In a world of raging sound bites, theirs are really the only ones that matter. Happy birthday, my sons. Embrace the masterpieces you are.
Years ago, Mr. Wonderful and I decided to take an annual trip on our anniversary. It’s our way of honoring and acknowledging the date, of course, but also an investment in our marriage. Adventures are the elixir for passion after all. This year, we hopped a plane to the Caribbean and made Caicos our home for a few days.
On 7/11, we spent the afternoon on a floating tiki bar mesmerized at the electric blue water below, and I had to pinch myself. Is this real life?
Our captain, Mario, and his sidekick served up cold rum cocktails on board while navigating down the coast to a steel drum-filled soundtrack of island tunes. Our little vessel floated east along North Caicos toward Little Water Cay, also known as Iguana Island, and home to the endangered rock iguana.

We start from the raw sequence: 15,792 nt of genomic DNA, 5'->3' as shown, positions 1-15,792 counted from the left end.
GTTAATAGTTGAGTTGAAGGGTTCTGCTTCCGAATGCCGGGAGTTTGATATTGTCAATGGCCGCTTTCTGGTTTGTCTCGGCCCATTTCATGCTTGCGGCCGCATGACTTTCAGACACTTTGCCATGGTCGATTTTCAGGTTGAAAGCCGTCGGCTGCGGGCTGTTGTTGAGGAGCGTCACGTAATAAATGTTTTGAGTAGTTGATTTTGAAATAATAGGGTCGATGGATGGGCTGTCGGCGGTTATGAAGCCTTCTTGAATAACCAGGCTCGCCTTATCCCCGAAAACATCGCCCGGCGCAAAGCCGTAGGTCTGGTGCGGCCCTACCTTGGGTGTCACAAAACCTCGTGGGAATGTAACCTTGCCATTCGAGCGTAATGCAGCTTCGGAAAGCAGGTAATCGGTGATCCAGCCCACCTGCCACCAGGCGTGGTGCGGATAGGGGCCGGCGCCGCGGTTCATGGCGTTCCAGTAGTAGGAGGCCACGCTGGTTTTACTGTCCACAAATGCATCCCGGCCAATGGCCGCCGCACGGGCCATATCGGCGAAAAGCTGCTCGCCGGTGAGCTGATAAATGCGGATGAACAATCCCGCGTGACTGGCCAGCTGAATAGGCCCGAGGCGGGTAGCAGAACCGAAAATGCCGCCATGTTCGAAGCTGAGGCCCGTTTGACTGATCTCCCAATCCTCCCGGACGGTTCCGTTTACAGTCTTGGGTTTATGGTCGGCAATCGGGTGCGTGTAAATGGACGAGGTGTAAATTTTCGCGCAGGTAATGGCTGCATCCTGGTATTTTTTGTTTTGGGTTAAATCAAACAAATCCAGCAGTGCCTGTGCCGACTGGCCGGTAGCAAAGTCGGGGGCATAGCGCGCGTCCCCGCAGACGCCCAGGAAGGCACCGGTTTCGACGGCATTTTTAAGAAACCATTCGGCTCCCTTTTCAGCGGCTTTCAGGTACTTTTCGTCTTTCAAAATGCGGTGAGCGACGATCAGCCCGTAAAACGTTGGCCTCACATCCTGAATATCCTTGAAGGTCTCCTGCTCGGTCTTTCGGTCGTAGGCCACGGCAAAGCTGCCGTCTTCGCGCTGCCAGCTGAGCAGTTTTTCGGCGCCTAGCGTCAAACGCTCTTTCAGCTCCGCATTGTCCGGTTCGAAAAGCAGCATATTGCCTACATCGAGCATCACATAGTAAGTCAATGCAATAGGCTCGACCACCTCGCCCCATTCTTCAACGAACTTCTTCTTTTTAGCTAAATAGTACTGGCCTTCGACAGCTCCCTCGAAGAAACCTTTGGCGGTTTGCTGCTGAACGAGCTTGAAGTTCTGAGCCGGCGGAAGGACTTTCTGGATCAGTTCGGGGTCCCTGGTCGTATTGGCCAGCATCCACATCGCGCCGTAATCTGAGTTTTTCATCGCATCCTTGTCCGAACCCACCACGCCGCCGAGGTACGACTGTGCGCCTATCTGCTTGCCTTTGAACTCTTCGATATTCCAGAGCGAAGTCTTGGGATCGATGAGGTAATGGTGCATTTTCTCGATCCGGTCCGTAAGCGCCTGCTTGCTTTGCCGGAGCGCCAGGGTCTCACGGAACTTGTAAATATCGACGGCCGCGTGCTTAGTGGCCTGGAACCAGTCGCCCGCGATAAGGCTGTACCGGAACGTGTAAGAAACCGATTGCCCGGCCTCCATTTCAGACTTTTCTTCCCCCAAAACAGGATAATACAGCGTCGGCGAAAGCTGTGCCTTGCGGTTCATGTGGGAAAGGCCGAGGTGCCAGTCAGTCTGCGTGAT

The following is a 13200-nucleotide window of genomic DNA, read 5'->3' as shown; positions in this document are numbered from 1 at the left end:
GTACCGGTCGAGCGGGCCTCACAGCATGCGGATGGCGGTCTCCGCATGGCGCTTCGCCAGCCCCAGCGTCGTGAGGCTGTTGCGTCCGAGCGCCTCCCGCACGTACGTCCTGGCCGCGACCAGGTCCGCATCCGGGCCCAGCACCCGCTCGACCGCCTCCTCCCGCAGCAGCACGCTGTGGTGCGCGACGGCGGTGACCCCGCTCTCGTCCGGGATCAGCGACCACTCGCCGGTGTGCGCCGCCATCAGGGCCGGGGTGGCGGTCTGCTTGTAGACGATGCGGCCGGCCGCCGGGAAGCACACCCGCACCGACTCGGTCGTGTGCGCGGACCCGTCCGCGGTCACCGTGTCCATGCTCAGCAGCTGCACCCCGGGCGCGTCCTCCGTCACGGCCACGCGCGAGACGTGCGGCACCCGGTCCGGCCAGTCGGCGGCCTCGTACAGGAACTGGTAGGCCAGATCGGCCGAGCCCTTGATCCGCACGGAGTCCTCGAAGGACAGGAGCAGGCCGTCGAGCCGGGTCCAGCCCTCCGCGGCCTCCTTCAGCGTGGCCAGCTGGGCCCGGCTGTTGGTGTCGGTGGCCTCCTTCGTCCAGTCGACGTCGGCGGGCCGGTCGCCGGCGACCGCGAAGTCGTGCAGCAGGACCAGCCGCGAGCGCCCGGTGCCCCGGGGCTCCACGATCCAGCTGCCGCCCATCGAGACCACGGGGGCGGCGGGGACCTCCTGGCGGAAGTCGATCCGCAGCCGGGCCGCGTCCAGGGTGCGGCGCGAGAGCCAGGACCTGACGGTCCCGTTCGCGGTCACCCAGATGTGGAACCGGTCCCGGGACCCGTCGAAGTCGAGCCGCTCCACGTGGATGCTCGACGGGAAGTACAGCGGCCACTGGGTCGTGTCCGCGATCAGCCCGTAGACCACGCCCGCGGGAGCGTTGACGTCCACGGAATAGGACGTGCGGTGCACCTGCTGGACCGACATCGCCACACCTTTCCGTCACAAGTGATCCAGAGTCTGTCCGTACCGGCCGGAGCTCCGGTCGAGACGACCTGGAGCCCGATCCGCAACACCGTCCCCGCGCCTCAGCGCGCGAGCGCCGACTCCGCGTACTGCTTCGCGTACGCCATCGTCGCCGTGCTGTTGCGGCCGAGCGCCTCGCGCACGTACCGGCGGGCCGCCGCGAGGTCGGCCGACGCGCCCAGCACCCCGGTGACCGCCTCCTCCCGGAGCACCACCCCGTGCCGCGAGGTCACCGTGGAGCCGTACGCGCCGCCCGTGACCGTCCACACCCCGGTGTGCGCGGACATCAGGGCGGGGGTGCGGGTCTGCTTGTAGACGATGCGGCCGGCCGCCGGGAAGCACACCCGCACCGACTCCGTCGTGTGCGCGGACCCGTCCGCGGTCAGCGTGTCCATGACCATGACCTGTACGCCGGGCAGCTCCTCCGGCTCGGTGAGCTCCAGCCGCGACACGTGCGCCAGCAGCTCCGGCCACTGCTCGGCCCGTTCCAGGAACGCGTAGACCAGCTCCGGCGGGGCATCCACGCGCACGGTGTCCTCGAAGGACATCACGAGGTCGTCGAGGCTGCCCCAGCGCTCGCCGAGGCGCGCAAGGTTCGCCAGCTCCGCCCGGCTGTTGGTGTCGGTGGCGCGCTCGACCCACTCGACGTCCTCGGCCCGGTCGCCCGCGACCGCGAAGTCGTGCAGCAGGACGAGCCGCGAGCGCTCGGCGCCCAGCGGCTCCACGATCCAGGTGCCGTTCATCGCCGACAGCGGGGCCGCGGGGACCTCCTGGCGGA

We took a break from the Caicos Passion Punch to admire a friendly southern stingray in the transparent waters below. A couple of egrets and pelicans tolerated our pointing as well.
What a gorgeous day to celebrate this adventure.
PROVIDENCIALES, TCI — Turk’s Head is the first and only craft brewery on the island, open since 2001. This is their light draught, but they produce several different types o’ suds — some with fantastic names, like I-AIN-GA-LIE Lager and DOWN-DA-ROAD IPA. Like the owner said, when tourists come to an island, they want to try the local beer. Check.
PROVIDENCIALES, TCI — When it comes to Bahamian cuisine, the keyword is conch (pronounced CONK.) It’s a mollusk, not unlike oysters, mussels or clams – though these snail-like creatures take shelter inside the recognizable coral-colored shells with the spire. You know the ones. And yes, you can you hear the ocean if you put it up to your ear and listen.